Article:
Work­man named util­ity reg­u­la­tor

Orlando Sentinel - - LOCAL & STATE -

TAL­LA­HAS­SEE — Lit­tle more than a year af­ter los­ing a bid for the Florida Senate, for­mer state Rep. Ritch Work­man has been tapped by Gov. Rick Scott to serve as a util­ity reg­u­la­tor.

Scott late Fri­day ap­pointed Work­man and Gary Clark, deputy sec­re­tary of land and recre­ation at the Florida Depart­ment of En­vi­ron­men­tal Pro­tec­tion, to serve on the state Pub­lic Ser­vice Com­mis­sion. Scott also reap­pointed vet­eran Com­mis­sioner Art Graham to an­other four-year term on the panel.

Work­man, whose ap­point­ment is ef­fec­tive Jan. 2, will re­place Com­mis­sioner Ron­ald Brise, who sought an­other term but was not se­lected by Scott.

Clark fills a Pub­lic Ser­vice Com­mis­sion seat that was left va­cant when Scott ap­pointed for­mer Com­mis­sioner Jimmy Pa­tro­nis as state chief fi­nan­cial of­fi­cer in June. Clark’s ap­point­ment is ef­fec­tive im­me­di­ately.

Scott did not com­ment on the ap­point­ments an­nounced in a news re­lease Fri­day night.

The five-mem­ber Pub­lic Ser­vice Com­mis­sion makes de­ci­sions that af­fect the wal­lets of mil­lions of Florida res­i­dents and busi­nesses, in part be­cause it reg­u­lates the rates charged by Florida Power & Light, Duke En­ergy Florida, Tampa Elec­tric Co. and Gulf Power. Com­mis­sion­ers are paid about $131,000 a year.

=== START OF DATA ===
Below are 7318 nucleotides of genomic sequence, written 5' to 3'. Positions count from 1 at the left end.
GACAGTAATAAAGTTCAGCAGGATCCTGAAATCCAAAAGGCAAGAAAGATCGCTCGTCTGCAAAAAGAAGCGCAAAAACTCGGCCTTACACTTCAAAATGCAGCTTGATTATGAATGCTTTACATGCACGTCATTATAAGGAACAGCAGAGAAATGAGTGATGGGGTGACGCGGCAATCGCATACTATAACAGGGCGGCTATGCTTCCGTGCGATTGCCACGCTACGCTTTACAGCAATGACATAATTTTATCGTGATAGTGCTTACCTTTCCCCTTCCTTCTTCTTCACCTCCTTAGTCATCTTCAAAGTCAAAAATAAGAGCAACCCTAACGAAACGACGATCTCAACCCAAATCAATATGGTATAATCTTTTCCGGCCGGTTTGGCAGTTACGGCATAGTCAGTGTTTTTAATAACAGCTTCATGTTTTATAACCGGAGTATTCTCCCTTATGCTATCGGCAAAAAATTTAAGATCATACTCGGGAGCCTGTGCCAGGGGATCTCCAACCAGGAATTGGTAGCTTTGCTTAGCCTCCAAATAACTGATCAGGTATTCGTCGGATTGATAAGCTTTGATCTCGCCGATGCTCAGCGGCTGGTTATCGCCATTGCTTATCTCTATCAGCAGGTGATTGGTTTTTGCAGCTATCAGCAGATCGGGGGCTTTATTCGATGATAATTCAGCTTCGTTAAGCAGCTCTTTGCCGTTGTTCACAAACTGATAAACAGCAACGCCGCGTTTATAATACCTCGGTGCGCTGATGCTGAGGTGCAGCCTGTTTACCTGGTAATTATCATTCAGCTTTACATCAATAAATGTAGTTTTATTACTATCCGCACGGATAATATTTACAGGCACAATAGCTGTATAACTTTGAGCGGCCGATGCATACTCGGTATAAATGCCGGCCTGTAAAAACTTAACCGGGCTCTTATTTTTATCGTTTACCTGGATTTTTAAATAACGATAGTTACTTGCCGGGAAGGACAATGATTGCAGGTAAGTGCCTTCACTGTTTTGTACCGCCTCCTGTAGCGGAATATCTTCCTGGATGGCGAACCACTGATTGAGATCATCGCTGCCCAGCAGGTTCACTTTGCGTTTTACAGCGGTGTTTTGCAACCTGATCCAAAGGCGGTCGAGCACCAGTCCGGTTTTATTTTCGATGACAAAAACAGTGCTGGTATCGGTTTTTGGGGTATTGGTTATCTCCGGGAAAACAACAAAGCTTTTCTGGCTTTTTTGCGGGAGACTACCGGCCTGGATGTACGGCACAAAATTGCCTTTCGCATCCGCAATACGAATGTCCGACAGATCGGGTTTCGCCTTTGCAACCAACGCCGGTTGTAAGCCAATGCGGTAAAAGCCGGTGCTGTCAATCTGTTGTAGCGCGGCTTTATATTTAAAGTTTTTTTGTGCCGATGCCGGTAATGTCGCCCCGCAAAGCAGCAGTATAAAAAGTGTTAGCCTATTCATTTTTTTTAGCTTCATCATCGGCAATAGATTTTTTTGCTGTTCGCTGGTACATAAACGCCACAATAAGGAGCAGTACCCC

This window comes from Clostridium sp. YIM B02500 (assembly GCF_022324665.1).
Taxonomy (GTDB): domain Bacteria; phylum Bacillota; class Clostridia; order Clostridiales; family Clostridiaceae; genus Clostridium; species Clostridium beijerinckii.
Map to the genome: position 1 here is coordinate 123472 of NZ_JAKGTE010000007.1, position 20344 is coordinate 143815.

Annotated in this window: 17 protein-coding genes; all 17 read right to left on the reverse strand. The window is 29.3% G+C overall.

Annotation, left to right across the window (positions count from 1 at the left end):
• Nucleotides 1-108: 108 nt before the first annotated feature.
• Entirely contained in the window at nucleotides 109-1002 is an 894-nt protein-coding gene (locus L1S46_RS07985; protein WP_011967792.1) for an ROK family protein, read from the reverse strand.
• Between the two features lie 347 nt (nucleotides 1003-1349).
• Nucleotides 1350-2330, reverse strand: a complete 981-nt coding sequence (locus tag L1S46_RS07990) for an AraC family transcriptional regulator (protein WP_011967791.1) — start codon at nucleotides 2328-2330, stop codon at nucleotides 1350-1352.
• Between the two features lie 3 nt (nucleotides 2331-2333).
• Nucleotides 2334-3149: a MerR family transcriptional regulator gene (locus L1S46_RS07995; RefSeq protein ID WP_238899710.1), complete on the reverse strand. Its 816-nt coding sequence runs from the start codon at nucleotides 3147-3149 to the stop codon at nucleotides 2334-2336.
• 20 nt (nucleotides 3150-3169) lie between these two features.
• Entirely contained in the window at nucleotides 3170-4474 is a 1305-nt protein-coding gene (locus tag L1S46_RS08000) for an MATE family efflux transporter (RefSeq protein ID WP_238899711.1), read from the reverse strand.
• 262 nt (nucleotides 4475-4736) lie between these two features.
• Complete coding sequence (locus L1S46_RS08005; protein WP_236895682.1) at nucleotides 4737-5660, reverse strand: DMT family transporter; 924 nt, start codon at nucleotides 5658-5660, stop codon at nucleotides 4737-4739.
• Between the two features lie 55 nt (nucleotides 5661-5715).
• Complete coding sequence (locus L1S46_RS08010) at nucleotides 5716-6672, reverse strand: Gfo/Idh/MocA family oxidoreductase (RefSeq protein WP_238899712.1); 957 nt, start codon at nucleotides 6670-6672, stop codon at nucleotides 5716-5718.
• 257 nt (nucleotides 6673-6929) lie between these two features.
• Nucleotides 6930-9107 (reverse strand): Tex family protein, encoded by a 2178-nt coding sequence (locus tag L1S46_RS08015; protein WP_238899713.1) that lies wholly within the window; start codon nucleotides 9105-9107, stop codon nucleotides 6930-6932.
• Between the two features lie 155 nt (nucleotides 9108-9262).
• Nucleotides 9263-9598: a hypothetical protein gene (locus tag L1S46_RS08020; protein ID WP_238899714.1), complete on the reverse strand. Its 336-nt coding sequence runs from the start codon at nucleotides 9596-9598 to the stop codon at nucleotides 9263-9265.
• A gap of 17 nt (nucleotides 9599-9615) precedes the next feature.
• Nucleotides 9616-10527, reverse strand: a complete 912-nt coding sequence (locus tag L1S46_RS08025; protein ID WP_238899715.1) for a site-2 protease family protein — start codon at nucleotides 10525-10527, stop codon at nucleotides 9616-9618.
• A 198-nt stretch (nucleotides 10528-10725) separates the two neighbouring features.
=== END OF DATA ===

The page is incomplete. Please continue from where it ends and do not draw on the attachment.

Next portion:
The terms of Graham and Brise, who each were ini­tially ap­pointed to the com­mis­sion in 2010 by then-Gov. Char­lie Crist, will ex­pire in Jan­uary. With his reap­point­ment, Graham, 53, a for­mer Jack­sonville City Coun­cil mem­ber, will be able to stay on the com­mis­sion un­til Jan­uary 2022.

Scott made the se­lec­tions from short lists of can­di­dates for­warded by a nom­i­nat­ing coun­cil. Brise, who served in the state House be­fore join­ing the Pub­lic Ser­vice Com­mis­sion, was on a short list. Other can­di­dates who made one of the short lists but were not ap­pointed in­cluded for­mer Rep. Rich Glo­rioso, RPlant City, and for­mer Rep. Ken Lit­tle­field, R-Wes­ley Chapel.

Work­man, 44, a Mel­bourne Repub­li­can, served from 2008 to 2016 in the House. Dur­ing his fi­nal two years, he was a top lieu­tenant to then-Speaker Steve Crisa­fulli, chair­ing the Rules, Cal­en­dar & Ethics Com­mit­tee.

Work­man is em­ployed as di­rec­tor of busi­ness de­vel­op­ment for Keiser Univer­sity but drew at­ten­tion while in the House for a part-time job as an Uber driver. Among his high­est-pro­file leg­isla­tive is­sues, Work­man sought to over­haul the state’s al­imony laws — con­tro­ver­sial ef­forts that were thwarted twice by Scott ve­toes.

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